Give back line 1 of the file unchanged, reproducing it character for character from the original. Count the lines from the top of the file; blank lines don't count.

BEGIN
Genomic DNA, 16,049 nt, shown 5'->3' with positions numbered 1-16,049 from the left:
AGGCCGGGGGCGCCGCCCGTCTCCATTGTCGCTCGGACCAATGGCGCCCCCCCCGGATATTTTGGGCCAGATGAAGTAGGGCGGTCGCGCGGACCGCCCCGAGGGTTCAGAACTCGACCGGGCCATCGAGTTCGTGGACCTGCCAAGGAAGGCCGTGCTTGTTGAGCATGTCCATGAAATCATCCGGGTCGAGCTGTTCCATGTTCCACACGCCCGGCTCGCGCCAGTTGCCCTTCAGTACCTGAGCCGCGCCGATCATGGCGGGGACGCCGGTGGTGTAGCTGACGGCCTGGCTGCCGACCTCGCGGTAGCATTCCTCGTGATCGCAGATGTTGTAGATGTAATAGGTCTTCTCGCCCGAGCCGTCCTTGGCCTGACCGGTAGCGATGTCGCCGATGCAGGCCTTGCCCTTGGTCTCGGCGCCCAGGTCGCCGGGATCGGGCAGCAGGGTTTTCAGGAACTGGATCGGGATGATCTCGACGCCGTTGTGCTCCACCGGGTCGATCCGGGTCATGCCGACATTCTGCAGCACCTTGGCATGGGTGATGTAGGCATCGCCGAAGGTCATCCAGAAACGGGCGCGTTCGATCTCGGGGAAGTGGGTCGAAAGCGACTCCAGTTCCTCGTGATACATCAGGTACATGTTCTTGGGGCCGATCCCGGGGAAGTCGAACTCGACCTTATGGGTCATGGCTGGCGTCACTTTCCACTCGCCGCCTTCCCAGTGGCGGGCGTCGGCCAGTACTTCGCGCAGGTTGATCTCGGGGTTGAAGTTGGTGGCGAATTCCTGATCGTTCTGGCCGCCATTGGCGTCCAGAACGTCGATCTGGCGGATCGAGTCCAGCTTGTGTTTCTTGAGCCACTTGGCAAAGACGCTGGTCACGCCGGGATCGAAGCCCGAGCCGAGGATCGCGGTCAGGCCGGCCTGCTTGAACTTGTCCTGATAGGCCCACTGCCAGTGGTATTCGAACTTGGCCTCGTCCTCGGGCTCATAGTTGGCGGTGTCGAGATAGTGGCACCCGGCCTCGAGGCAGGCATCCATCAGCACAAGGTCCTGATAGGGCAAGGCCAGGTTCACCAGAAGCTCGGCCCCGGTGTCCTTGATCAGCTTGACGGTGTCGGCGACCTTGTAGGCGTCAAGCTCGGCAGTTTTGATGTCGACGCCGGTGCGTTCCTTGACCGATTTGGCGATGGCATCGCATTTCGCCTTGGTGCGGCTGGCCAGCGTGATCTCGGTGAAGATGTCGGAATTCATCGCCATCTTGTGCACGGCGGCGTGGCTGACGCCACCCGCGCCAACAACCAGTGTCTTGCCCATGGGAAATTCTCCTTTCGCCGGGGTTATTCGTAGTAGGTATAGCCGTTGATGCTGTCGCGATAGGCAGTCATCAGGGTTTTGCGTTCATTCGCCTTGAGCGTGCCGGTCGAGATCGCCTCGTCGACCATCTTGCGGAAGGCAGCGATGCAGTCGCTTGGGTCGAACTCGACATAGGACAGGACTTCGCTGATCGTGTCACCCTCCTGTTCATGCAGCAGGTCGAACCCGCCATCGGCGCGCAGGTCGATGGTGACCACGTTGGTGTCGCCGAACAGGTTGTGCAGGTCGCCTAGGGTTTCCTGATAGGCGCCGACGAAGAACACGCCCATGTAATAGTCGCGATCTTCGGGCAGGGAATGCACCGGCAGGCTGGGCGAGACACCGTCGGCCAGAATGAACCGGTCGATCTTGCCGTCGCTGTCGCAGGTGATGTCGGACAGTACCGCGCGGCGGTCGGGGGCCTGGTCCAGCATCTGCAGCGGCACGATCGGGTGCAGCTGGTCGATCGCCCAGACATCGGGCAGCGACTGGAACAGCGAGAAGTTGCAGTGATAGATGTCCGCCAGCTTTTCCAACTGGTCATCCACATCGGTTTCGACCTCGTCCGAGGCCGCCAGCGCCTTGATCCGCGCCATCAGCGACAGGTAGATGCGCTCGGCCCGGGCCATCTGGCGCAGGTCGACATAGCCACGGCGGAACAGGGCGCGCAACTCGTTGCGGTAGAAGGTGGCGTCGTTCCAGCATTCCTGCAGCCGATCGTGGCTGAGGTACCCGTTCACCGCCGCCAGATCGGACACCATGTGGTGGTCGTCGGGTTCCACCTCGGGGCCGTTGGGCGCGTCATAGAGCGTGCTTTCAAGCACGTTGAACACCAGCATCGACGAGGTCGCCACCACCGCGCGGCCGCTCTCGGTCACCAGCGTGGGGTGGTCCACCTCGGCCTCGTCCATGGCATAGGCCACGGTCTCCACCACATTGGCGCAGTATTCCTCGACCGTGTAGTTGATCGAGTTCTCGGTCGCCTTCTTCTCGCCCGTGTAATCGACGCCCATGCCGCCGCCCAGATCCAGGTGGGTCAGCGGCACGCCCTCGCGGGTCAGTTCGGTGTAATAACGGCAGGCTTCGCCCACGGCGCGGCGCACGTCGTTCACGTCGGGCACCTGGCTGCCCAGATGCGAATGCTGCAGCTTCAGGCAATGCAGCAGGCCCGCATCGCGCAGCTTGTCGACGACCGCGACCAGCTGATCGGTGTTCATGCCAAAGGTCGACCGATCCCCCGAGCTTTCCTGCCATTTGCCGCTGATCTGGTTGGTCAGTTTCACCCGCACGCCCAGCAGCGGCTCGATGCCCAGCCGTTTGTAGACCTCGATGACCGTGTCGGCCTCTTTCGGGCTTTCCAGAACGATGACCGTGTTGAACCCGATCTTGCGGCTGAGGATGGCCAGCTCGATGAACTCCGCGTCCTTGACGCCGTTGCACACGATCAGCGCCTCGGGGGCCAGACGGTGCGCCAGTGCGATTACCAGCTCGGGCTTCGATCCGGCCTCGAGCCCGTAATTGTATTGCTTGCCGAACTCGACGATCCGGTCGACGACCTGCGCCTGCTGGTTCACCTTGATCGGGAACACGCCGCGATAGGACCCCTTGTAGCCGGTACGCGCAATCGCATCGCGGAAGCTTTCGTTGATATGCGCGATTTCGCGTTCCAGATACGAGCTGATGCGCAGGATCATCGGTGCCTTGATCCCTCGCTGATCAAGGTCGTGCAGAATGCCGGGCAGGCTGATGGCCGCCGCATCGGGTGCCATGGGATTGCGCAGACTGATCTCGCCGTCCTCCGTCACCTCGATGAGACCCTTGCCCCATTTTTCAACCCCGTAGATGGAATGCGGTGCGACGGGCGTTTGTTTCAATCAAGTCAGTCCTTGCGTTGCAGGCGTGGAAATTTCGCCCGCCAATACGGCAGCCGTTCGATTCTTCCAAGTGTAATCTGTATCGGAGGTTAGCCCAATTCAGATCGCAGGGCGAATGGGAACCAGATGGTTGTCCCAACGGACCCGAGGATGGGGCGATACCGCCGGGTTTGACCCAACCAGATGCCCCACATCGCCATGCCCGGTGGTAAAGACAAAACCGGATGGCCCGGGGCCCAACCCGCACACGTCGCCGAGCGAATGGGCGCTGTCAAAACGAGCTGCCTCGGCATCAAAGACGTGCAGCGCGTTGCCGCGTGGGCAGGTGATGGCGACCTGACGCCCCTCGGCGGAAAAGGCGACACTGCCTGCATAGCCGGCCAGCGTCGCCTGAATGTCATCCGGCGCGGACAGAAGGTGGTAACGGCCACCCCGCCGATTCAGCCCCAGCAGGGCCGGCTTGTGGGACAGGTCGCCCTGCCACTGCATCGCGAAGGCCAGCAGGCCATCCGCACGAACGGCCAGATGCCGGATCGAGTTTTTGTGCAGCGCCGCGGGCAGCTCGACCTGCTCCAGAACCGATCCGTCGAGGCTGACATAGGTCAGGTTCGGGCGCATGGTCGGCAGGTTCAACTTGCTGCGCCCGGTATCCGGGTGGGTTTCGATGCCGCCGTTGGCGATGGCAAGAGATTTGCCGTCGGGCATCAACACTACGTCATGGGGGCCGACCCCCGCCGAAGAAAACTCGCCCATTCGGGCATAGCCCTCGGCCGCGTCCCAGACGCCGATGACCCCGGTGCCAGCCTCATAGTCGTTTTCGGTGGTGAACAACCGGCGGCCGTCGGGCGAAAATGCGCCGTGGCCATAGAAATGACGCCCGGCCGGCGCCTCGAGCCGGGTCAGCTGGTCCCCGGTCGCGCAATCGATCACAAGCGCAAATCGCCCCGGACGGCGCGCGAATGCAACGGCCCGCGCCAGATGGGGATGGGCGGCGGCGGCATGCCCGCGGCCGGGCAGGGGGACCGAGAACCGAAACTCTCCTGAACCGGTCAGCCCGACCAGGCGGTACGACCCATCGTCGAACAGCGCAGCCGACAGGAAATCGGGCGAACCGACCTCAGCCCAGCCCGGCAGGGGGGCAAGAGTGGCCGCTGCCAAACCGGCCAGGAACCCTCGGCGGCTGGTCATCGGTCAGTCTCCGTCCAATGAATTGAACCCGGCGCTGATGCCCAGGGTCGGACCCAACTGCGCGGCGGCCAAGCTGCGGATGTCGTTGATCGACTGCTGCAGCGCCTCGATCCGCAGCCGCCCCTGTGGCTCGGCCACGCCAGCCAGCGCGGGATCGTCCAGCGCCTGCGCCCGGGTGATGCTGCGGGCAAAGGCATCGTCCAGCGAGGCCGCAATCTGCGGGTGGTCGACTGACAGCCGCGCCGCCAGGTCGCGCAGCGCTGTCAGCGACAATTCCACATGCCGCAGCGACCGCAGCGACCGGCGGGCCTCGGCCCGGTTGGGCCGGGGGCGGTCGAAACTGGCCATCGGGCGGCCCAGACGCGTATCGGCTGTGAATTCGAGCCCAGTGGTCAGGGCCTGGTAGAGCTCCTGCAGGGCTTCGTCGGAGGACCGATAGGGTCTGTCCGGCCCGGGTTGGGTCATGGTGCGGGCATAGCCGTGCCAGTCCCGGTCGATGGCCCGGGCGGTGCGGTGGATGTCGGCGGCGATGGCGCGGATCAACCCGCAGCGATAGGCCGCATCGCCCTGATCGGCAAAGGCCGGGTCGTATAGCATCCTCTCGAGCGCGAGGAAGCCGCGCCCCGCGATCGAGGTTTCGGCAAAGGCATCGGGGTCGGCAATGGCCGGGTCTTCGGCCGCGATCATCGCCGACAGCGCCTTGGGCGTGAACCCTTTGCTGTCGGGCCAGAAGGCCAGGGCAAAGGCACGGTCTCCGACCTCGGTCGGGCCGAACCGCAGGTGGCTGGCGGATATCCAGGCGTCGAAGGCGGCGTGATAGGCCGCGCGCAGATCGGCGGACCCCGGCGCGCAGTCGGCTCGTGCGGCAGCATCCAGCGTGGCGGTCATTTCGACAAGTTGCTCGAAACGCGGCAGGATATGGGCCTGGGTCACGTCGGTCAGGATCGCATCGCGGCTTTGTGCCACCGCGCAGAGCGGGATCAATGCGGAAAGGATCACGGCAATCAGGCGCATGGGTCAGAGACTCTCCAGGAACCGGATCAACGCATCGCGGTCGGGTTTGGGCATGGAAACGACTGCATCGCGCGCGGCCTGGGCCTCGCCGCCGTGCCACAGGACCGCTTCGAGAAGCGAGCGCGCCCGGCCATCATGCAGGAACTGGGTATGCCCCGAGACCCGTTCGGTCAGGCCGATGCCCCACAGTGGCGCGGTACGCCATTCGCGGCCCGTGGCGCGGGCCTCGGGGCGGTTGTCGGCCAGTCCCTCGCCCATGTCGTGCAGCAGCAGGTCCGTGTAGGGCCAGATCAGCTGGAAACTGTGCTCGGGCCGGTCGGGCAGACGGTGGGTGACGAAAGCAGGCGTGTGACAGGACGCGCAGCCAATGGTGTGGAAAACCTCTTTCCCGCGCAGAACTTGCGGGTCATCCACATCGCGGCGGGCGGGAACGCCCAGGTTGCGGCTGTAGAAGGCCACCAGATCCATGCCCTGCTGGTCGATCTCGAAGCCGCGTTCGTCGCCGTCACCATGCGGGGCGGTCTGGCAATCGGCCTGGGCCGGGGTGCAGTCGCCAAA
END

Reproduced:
Genomic DNA, 16,049 nt, shown 5'->3' with positions numbered 1-16,049 from the left: